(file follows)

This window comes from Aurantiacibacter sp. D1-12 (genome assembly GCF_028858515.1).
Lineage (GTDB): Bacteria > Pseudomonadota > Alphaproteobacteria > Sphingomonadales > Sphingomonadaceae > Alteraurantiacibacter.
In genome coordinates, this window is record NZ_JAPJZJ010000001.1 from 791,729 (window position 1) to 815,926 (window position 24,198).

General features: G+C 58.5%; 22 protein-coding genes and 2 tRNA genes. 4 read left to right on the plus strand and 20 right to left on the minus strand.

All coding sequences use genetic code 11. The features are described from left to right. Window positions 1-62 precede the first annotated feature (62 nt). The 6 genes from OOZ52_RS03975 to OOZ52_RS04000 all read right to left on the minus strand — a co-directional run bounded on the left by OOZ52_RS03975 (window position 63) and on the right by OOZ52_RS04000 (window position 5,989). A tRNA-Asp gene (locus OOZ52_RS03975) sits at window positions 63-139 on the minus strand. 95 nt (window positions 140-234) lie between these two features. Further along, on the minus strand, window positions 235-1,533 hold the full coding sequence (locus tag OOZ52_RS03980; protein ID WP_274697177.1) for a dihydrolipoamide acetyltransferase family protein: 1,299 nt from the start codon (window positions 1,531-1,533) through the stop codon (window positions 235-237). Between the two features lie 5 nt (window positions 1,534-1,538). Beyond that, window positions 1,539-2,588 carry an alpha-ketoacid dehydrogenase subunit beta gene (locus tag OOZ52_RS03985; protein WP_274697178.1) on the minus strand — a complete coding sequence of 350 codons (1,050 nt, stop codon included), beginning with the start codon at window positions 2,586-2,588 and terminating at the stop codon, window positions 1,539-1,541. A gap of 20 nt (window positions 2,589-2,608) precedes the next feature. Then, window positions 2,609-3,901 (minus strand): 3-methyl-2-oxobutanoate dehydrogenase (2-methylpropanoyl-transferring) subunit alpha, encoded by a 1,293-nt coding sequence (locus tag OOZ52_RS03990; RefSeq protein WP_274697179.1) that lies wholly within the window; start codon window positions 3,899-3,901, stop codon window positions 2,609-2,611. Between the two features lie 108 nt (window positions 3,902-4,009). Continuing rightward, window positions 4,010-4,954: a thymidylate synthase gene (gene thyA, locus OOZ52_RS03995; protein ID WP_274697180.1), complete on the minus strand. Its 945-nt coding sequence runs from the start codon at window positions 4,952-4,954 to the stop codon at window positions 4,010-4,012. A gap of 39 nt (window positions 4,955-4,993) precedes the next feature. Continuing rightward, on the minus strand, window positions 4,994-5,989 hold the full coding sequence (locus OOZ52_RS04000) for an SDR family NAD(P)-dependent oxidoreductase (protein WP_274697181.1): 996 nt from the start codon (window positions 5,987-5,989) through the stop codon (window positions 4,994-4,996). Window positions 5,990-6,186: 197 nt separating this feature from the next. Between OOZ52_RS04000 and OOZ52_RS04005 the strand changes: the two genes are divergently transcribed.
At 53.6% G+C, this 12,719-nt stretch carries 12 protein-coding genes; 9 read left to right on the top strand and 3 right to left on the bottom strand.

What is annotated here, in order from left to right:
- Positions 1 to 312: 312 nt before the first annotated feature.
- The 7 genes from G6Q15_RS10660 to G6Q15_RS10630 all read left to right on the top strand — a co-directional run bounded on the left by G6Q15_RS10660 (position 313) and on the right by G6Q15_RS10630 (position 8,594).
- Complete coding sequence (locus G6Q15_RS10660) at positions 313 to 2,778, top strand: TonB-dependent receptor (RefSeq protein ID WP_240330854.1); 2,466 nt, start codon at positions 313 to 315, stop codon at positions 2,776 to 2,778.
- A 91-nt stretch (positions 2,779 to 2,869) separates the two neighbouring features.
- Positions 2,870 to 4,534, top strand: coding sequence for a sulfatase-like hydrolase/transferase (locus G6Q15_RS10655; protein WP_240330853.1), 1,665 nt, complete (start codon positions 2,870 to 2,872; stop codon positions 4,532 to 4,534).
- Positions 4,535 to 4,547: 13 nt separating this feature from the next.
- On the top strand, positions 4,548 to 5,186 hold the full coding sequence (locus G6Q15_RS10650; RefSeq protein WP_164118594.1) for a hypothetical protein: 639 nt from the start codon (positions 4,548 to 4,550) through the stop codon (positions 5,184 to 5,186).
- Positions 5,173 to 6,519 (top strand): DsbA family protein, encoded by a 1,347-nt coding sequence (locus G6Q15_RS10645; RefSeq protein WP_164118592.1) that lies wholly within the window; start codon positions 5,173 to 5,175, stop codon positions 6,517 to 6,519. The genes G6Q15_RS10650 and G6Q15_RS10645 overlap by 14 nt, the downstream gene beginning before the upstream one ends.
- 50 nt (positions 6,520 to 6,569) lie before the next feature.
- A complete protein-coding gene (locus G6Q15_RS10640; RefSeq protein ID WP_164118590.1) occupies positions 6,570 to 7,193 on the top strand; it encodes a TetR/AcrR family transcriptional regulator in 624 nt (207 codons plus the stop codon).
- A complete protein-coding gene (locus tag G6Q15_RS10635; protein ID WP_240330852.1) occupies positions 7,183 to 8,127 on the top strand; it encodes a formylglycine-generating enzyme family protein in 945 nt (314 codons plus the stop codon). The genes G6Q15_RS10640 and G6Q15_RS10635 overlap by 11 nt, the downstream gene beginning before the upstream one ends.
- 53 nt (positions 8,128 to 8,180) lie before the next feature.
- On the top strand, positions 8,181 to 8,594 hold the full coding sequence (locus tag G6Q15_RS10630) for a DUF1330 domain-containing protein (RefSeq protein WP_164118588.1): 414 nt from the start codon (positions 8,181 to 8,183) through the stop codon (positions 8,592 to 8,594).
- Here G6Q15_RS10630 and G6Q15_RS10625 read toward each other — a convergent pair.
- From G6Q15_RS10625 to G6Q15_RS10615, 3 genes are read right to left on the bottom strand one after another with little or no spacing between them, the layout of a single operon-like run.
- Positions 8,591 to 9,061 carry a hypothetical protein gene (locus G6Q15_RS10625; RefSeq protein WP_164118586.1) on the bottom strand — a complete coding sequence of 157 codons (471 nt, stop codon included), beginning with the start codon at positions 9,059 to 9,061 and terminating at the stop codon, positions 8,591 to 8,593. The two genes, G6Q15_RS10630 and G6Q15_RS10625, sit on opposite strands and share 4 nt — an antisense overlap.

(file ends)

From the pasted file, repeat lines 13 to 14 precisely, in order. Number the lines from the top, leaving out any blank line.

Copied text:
- Positions 4,535 to 4,547: 13 nt separating this feature from the next.
- On the top strand, positions 4,548 to 5,186 hold the full coding sequence (locus G6Q15_RS10650; RefSeq protein WP_164118594.1) for a hypothetical protein: 639 nt from the start codon (positions 4,548 to 4,550) through the stop codon (positions 5,184 to 5,186).